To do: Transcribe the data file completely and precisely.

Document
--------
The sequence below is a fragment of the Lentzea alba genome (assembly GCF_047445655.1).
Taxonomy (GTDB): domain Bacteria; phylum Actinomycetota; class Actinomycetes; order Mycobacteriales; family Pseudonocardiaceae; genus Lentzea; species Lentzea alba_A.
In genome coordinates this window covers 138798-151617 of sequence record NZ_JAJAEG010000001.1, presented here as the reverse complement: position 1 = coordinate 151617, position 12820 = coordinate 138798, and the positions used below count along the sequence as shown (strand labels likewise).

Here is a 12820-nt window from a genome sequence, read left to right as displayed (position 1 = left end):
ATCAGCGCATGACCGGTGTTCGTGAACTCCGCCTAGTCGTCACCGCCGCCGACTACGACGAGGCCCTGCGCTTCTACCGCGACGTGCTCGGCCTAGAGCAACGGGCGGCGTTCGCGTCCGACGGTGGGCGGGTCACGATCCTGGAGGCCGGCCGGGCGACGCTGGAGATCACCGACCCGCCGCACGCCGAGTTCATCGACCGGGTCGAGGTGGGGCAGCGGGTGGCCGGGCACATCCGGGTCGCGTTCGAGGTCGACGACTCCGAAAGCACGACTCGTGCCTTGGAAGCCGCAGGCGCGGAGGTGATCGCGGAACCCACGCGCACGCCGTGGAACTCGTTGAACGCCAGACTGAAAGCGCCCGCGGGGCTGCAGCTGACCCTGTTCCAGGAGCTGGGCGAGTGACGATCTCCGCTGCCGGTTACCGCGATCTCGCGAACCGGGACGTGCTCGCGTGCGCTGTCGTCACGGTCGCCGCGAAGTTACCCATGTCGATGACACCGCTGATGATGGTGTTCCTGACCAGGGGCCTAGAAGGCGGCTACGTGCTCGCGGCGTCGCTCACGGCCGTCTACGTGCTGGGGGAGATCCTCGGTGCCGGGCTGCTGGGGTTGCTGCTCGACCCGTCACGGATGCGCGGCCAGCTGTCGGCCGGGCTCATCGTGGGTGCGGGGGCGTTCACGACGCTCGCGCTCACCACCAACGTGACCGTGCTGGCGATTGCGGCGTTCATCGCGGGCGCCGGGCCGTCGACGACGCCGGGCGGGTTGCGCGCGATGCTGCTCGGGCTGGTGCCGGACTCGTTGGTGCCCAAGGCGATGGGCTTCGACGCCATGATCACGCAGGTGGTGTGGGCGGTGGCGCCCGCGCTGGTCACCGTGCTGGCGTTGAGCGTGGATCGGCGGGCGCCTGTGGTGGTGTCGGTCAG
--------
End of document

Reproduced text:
The sequence below is a fragment of the Lentzea alba genome (assembly GCF_047445655.1).
Taxonomy (GTDB): domain Bacteria; phylum Actinomycetota; class Actinomycetes; order Mycobacteriales; family Pseudonocardiaceae; genus Lentzea; species Lentzea alba_A.
In genome coordinates this window covers 138798-151617 of sequence record NZ_JAJAEG010000001.1, presented here as the reverse complement: position 1 = coordinate 151617, position 12820 = coordinate 138798, and the positions used below count along the sequence as shown (strand labels likewise).

Here is a 12820-nt window from a genome sequence, read left to right as displayed (position 1 = left end):
ATCAGCGCATGACCGGTGTTCGTGAACTCCGCCTAGTCGTCACCGCCGCCGACTACGACGAGGCCCTGCGCTTCTACCGCGACGTGCTCGGCCTAGAGCAACGGGCGGCGTTCGCGTCCGACGGTGGGCGGGTCACGATCCTGGAGGCCGGCCGGGCGACGCTGGAGATCACCGACCCGCCGCACGCCGAGTTCATCGACCGGGTCGAGGTGGGGCAGCGGGTGGCCGGGCACATCCGGGTCGCGTTCGAGGTCGACGACTCCGAAAGCACGACTCGTGCCTTGGAAGCCGCAGGCGCGGAGGTGATCGCGGAACCCACGCGCACGCCGTGGAACTCGTTGAACGCCAGACTGAAAGCGCCCGCGGGGCTGCAGCTGACCCTGTTCCAGGAGCTGGGCGAGTGACGATCTCCGCTGCCGGTTACCGCGATCTCGCGAACCGGGACGTGCTCGCGTGCGCTGTCGTCACGGTCGCCGCGAAGTTACCCATGTCGATGACACCGCTGATGATGGTGTTCCTGACCAGGGGCCTAGAAGGCGGCTACGTGCTCGCGGCGTCGCTCACGGCCGTCTACGTGCTGGGGGAGATCCTCGGTGCCGGGCTGCTGGGGTTGCTGCTCGACCCGTCACGGATGCGCGGCCAGCTGTCGGCCGGGCTCATCGTGGGTGCGGGGGCGTTCACGACGCTCGCGCTCACCACCAACGTGACCGTGCTGGCGATTGCGGCGTTCATCGCGGGCGCCGGGCCGTCGACGACGCCGGGCGGGTTGCGCGCGATGCTGCTCGGGCTGGTGCCGGACTCGTTGGTGCCCAAGGCGATGGGCTTCGACGCCATGATCACGCAGGTGGTGTGGGCGGTGGCGCCCGCGCTGGTCACCGTGCTGGCGTTGAGCGTGGATCGGCGGGCGCCTGTGGTGGTGTCGGTCAG